Euthanasia campaigner Philip Nitschke is asking supporters to help raise $100,000 for his legal fees.
Dr Nitschke was suspended by the Medical Board of Australia after it ruled he posed “a serious risk to the health and safety of the public”.
He was also last week interviewed by police investigating the death of Max Bromson who took his own life and died in a Glenelg motel room surrounded by family members.
Dr Nitschke has asked supporters to donate to the “Legal Defense Fund”, saying it was “now more important than ever”.
“Not only do I need to raise funds for solicitors and senior counsel to appeal against the suspension of my medical licence but I now need, possibly, to mount a criminal defence should politically-motivated charges be brought against me,” Dr Nitschke said in an email sent on Saturday night.
“Don’t get me wrong, I knew life as a voluntary euthanasia activist would never be easy, I didn’t realise the insidious length of the arms of those who, for religious or other reasons, oppose end of life choice.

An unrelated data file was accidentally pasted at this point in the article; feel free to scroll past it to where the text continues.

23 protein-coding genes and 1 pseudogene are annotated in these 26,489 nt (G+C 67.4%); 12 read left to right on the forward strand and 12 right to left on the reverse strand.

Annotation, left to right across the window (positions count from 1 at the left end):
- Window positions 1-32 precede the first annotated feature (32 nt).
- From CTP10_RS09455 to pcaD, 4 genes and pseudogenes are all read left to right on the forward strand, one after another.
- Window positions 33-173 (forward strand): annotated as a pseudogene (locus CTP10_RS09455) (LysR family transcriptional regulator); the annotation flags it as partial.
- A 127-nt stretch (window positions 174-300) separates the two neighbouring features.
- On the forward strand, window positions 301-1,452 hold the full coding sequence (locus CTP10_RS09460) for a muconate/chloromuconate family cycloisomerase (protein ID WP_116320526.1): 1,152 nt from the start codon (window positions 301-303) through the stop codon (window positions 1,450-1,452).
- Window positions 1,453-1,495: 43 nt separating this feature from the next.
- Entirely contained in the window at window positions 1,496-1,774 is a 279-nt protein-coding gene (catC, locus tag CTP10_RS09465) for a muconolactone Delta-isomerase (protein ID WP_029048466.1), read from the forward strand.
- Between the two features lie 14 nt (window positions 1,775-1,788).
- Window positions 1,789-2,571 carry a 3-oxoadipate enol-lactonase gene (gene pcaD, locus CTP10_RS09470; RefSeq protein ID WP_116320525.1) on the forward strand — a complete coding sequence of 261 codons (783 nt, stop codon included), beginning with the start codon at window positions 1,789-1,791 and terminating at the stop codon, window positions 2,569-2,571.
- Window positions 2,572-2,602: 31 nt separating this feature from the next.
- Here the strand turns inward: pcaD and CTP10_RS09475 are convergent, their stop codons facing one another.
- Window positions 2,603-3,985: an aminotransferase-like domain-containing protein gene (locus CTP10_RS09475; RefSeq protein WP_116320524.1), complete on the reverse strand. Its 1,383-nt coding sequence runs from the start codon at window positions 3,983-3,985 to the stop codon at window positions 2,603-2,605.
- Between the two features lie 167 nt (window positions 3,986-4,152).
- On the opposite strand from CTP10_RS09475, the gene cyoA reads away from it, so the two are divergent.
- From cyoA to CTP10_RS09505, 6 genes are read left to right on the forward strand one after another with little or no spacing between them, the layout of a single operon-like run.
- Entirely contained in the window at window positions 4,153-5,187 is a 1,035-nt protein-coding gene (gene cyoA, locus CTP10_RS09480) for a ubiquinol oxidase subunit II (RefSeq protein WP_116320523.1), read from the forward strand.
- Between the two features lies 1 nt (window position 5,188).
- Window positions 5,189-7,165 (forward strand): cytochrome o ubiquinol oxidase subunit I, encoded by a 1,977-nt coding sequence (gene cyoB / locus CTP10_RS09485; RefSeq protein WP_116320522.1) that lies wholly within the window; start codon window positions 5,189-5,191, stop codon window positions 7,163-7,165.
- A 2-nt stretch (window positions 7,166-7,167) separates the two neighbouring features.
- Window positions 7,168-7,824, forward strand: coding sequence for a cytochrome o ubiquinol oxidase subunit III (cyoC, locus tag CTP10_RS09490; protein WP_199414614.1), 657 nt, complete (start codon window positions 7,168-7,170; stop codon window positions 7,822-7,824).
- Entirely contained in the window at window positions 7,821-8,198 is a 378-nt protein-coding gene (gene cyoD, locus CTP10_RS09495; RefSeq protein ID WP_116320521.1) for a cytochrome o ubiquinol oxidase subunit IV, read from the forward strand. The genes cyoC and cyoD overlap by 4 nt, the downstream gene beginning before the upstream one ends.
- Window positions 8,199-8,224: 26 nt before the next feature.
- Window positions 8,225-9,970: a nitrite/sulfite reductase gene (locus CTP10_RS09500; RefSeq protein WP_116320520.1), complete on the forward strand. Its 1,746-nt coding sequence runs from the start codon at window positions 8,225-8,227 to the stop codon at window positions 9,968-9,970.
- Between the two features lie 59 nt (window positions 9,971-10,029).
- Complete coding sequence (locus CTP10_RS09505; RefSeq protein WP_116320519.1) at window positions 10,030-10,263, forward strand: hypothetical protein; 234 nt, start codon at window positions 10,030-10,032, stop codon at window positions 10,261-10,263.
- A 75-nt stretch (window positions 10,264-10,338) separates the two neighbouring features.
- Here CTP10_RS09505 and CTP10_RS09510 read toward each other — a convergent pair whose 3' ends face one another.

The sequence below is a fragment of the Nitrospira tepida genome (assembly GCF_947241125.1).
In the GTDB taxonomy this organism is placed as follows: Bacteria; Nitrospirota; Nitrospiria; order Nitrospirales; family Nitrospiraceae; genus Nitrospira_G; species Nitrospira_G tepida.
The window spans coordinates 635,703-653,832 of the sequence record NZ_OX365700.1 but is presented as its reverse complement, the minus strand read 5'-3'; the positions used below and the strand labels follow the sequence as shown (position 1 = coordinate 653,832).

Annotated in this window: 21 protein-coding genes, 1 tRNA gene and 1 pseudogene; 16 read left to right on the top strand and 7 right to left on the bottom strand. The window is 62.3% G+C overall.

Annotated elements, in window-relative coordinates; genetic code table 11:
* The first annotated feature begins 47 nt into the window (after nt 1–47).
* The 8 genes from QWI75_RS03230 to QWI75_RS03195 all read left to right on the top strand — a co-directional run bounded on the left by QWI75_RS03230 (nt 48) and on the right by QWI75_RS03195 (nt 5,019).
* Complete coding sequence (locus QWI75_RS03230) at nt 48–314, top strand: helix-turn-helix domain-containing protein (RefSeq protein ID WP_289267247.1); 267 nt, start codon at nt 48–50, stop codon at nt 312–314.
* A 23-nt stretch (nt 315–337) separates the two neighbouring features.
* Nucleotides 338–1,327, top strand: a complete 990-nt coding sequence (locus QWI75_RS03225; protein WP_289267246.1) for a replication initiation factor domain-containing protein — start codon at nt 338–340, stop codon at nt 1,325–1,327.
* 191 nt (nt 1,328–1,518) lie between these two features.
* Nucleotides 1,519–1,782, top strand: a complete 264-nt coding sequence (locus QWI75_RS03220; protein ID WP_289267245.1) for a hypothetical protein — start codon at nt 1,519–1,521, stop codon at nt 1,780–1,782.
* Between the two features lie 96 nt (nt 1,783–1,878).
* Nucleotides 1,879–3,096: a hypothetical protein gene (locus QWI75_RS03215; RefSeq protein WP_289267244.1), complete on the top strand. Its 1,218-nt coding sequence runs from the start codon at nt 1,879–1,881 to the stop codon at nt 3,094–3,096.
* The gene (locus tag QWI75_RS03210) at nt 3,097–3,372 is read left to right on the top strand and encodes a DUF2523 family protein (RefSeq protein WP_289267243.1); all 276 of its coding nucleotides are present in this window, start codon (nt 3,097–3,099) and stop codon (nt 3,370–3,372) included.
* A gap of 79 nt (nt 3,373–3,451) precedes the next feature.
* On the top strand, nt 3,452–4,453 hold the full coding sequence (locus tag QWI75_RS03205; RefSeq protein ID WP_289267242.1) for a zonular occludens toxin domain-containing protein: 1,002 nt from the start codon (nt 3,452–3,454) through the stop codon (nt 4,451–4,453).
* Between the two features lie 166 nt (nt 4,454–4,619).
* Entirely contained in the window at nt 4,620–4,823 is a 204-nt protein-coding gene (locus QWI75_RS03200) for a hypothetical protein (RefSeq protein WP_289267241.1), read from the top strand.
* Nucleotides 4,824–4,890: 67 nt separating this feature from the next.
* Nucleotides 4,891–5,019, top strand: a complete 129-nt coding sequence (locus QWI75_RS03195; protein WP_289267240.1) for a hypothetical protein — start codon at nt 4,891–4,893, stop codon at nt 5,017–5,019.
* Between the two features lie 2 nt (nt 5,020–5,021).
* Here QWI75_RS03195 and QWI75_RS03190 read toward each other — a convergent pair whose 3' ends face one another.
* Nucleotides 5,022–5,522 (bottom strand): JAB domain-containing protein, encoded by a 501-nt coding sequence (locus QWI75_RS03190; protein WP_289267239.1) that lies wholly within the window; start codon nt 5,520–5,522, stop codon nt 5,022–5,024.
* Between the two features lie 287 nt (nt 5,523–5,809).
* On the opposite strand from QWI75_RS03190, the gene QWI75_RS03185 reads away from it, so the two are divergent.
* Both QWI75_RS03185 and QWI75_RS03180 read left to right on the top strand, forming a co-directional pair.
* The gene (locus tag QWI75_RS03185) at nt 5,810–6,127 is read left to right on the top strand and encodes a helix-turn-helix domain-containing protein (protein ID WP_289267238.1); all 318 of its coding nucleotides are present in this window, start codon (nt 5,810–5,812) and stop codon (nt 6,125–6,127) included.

“Our target is $100,000, we have currently raised $55K.”
Mr Bromson ran for the senate last year for the Voluntary Euthanasia Party.
He suffered from a rare and terminal form of bone cancer and said he lived with excruciating pain and wanted the right to end his life peacefully at the appropriate time.
Dr Nitschke has said Mr Bromson took an imported drug which had been tested at Exit International laboratory at Gilberton in Adelaide.
“Max made an informed, considered decision to end his suffering from cancer and die with his family present,” Dr Nitschke also said in the email on Saturday.
“No one encouraged him. No one assisted him. It was his decision, and his alone.”
Police are investigating whether any criminal offence involving assisting in a suicide had been committed.
* Readers seeking support and information about suicide prevention can contact Lifeline on 13 11 14.